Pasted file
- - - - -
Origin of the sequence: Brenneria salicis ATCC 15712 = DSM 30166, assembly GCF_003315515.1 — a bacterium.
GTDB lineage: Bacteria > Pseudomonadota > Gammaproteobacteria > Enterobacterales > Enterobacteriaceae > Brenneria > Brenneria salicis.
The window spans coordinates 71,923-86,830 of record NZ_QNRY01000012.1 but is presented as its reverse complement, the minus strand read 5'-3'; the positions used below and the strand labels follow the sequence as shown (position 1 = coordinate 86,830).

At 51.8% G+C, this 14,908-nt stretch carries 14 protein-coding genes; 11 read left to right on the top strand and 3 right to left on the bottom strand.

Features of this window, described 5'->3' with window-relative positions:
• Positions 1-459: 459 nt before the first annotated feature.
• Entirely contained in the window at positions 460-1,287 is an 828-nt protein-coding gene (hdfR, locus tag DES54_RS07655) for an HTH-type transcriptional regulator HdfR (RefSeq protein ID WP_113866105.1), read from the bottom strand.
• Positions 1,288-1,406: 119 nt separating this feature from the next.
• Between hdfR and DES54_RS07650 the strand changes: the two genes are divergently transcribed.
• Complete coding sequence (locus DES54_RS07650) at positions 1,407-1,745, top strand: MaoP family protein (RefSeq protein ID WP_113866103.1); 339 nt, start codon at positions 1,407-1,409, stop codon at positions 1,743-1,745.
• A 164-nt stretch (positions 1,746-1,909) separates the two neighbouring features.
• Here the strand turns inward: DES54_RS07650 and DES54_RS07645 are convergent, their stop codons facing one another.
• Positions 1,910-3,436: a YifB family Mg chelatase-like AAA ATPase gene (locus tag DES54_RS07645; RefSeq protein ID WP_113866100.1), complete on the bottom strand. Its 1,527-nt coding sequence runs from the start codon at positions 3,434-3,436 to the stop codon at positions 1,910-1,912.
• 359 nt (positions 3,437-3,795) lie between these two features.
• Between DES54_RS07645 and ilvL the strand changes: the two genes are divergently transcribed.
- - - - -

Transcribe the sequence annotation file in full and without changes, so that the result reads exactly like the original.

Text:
Origin of the sequence: Brenneria salicis ATCC 15712 = DSM 30166, assembly GCF_003315515.1 — a bacterium.
GTDB lineage: Bacteria > Pseudomonadota > Gammaproteobacteria > Enterobacterales > Enterobacteriaceae > Brenneria > Brenneria salicis.
The window spans coordinates 71,923-86,830 of record NZ_QNRY01000012.1 but is presented as its reverse complement, the minus strand read 5'-3'; the positions used below and the strand labels follow the sequence as shown (position 1 = coordinate 86,830).

At 51.8% G+C, this 14,908-nt stretch carries 14 protein-coding genes; 11 read left to right on the top strand and 3 right to left on the bottom strand.

Features of this window, described 5'->3' with window-relative positions:
• Positions 1-459: 459 nt before the first annotated feature.
• Entirely contained in the window at positions 460-1,287 is an 828-nt protein-coding gene (hdfR, locus tag DES54_RS07655) for an HTH-type transcriptional regulator HdfR (RefSeq protein ID WP_113866105.1), read from the bottom strand.
• Positions 1,288-1,406: 119 nt separating this feature from the next.
• Between hdfR and DES54_RS07650 the strand changes: the two genes are divergently transcribed.
• Complete coding sequence (locus DES54_RS07650) at positions 1,407-1,745, top strand: MaoP family protein (RefSeq protein ID WP_113866103.1); 339 nt, start codon at positions 1,407-1,409, stop codon at positions 1,743-1,745.
• A 164-nt stretch (positions 1,746-1,909) separates the two neighbouring features.
• Here the strand turns inward: DES54_RS07650 and DES54_RS07645 are convergent, their stop codons facing one another.
• Positions 1,910-3,436: a YifB family Mg chelatase-like AAA ATPase gene (locus tag DES54_RS07645; RefSeq protein ID WP_113866100.1), complete on the bottom strand. Its 1,527-nt coding sequence runs from the start codon at positions 3,434-3,436 to the stop codon at positions 1,910-1,912.
• 359 nt (positions 3,437-3,795) lie between these two features.
• Between DES54_RS07645 and ilvL the strand changes: the two genes are divergently transcribed.